Contractor Who Walked Into MQ-9 Propeller Lost Situational Awareness

The death of a contractor killed last year when she walked into the moving propeller of an MQ-9 during ground tests was blamed on a confluence of factors, including inadequate training, poor lighting, noisy conditions, poor conditions, and a rush to finish testing, all of which contributed to the victim’s loss of situational awareness while she took telemetry readings. 

Stephanie Cosme, 32, of Palmdale, Calif., died Sept. 7, 2023. She was a test engineer for Sumaria Systems performing test support functions for Detachment 3 of the Air Force Life Cycle Management Center at Gray Butte Airfield, Calif., according to an Air Force accident investigation report.

Cosme was taking readings seeking to see if new software for the MQ-9 would generate electromagnetic interference that might affect the drone’s critical systems and weapons. 

The tests had been scheduled for the day prior, but were scratched before the aircraft was pulled from the hangar. When a member of the team suggested canceling the tests, the test director stated “We’re going to run until we fall.” 

That evening, the test director discovered that the spectrum analyzer used in previous tests was “out for calibration,” according to the report. So the team decided to use a smaller, handheld device, which had to be held just a few feet away from the parked aircraft to get a reading. 

The test director conducted a “dry run” on Sept. 6, walking around the drone with its engine off, holding the handheld device, while Cosme observed the procedure. But members of the ground crew later said they did not know what her role in testing was or that she would be approaching the aircraft once its engines were started during testing.

The next day, the pre-test mission briefing was supposed to cover 24 points but actually included “well less” than that, skipping over portions that would have identified every team member’s assigned roles and safety warnings about “aircraft keep out zones,” the report stated. 

The aircraft was taken out of the hangar and testing continued into the evening. As darkness fell, Investigators said, the test director and the team began to rush through the process. The report notes comments such as, “C’mon guys, the quicker you respond, the faster we get out of here.” 

While most of the test engineers and the director were at the ground control station, Cosme was near the aircraft, with only a cell phone for communications.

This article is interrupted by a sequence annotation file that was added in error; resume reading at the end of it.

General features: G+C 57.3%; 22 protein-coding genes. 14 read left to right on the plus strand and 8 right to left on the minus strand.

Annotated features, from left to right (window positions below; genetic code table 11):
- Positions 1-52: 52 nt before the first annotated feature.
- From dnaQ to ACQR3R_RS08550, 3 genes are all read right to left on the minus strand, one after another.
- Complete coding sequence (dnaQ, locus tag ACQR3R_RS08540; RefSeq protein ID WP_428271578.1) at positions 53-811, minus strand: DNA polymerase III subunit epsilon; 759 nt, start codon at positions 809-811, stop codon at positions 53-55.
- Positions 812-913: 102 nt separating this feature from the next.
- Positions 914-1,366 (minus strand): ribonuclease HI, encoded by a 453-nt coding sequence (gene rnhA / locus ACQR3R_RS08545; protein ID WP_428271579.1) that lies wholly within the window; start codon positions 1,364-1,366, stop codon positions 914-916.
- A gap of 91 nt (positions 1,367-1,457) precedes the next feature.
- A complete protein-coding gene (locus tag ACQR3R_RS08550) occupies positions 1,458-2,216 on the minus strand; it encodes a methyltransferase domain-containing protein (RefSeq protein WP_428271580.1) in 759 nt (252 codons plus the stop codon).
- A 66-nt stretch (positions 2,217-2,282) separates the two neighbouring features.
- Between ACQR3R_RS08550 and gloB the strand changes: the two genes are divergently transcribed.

When the time came for her to record the telemetry data, Cosme walked directly toward the aircraft without checking in with the crew chief, then walked beside the fuselage while looking down at the handheld device. That’s when she walked directly into the drone’s propeller. She never looked up. 

Investigators later recreated the lighting and noise conditions of the mishap and determined that “the spinning propeller was not visible when looking to the rear of the aircraft,” and the noise was such that Cosme could not have heard anything but the engine. 

Ground crew took measures to control her bleeding within moments of Cosme being struck, and emergency responders were on the scene within six minutes. A medical helicopter crew transported her to a local hospital within an hour, but Cosme could not be resuscitated.  

Air Force investigators declared that the main causes of the deadly accident were Cosme receiving improper training and her losing situational awareness during the test. Specifically, investigators found “conflicting guidance concerning the danger areas and propeller no enter zones for the MQ-9A” and could only confirm that Cosme had been instructed on the “least restrictive” standards. On top of that, she was not familiar with or properly trained to use the handheld device the test director switched to, and was not told “the proper procedures to approach a running aircraft,” according to the report. 

Cosme had limited background and knowledge of the MQ-9 or the device she was using, and the lighting and noise conditions also likely contributed to her losing awareness, investigators said. 

Finally, poor communication and rushing meant the entire test team and ground crew did not follow proper safety procedures, the report concluded. 

The accident investigation report is the second released this week regarding a contractor-involved mishap with an MQ-9—in January 2023, a drone crashed in in Victorville, Calif. No one was injured in that incident.